Posts Tagged ‘confidentiality’

More TSCA Declassifications

EPA declassified chemical identities in a few more health and safety studies and made some pretty graphs:  http://www.epa.gov/oppt/existingchemicals/pubs/transparency-charts.html

If I’m reading the numbers right, they have declassified about 20% of the 4,025 claims made.  3,242 claims were deemed actually legitimate.  Another 11, 508 studies had made no claims in the first place.  Only 532 of the chemicals were made over 25,000 lb per IUR reporting. Play whatever games you want with the numbers.


Regardless, these numbers don’t indicate massive fraud to me.  Good that EPA tightened up on knee-jerk claims, made without serious thought.  But the “secret toxics” issue has been overblown.


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Make sure confidential claims have been appropriately made (and paid for) in REACH dossiers and Safety Data Sheets – because ECHA is going to publish REACH registrants and chemical identities using the logic that if it’s on the SDS, it doesn’t matter what is claimed in the REACH dossier.  See announcement and Q & A

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EPA responded to a multi-NGO petition to disclose chemicals used in natural gas fracking under TSCA indirectly:  It will propose a section 8(a) rule (a Preliminary Assessment Information Rule  or PAIR is my guess) and get health and safety studies under section 8(d).  So any chemicals identified in the studies will be disclosed under their new policy.   The Agency said it didn’t want to duplicate state well-by-well disclosure regs.

EPA denied the petition to require testing under TSCA section 4, so if fracking chemicals haven’t been studied, no disclosure.

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TSCA Confidentiality Revoked

EPA continues to declassify chemical identities and health and safety studies submitted under TSCA, bragging they now have 542 declassified documents available in the Chemical Data Access Tool.  Thirty-five companies have been encouraged to release their confidentiality claims and EPA is putting the pressure on new submissions, as well as requiring up front substantiation in the Chemical Data Reporting rule.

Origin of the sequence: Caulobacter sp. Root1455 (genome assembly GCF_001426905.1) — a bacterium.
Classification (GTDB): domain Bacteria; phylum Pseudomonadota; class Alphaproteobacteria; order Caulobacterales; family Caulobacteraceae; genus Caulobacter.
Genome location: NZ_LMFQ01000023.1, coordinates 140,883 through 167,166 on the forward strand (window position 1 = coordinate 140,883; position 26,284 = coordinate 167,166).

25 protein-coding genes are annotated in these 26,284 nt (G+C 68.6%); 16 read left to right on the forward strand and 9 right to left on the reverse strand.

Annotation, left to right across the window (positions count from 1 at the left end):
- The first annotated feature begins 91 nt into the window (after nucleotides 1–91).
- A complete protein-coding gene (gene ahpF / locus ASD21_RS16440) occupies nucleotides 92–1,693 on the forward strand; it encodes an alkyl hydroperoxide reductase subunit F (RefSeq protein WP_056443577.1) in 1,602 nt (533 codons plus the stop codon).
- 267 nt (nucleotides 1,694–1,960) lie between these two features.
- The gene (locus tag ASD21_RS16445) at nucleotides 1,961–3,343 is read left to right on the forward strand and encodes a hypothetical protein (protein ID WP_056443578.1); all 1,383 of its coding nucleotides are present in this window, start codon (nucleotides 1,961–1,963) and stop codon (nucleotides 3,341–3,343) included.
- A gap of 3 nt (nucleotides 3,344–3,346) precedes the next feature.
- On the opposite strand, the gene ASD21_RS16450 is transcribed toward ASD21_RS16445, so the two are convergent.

If you want to protect confidential business information, you are going to have to work prove it really is legitimate cbi.

EHS Strategies, Inc. can help.

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EPA revealed another set of chemical identities in health and safety studies June 8, 2011, here.  I think most of them were “voluntary” by companies, but EPA is claiming some were not.

Protect what is legitimate and be ready to back up your claim.  Provide meaningful generic names.  Let it go if you can protect your trade secrets by protecting your company name or if historical information is no longer trade secret.  Quit jeopardizing the ability to protect real trade secrets by being lazy and claiming everything confidential.

EHS Strategies, Inc. can help you with TSCA.



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EPA declassified confidentiality claims in a batch of 42 health and safety studies (mostly 8(e) notices of substantial risk) March 24, 2011, following through on their promise of transparency.

Certainly there are some old claims out there that are no longer valid (many on what was at the time R&D activity that has either gone commercial or died).  And some claims were pretty bogus to begin with.  But the idea of going back and having to re-substantiate the thousands of claims that have been made over the last 35 years – holy cow!  Believe it or not, some of the claims will still be valid (just like the secret ingredients of Coke).

Certainly there is room for improvements in the generic names companies use so categories of studies can be searched more easily.  Or maybe there are some creative ways to allow 3rd party confidentiality disclosure agreements for limited studies, instead of massive fishing expeditions.  See my other blogs on the topic.

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EPA announced it has rejected confidentiality claims for chemical identity of 14 chemicals in health and safety studies under TSCA.  The agency is narrowly interpreting TSCA to only allow limited claims of confidential business information (CBI) especially for chemical identity in studies.  It remains to be seen if companies can justify some of their claims.

As commented on before here and here, many companies have gone too far in making knee jerk CBI claims.  But there are times when legitimate protection is needed.  We’ll see if the companies challenge EPA.

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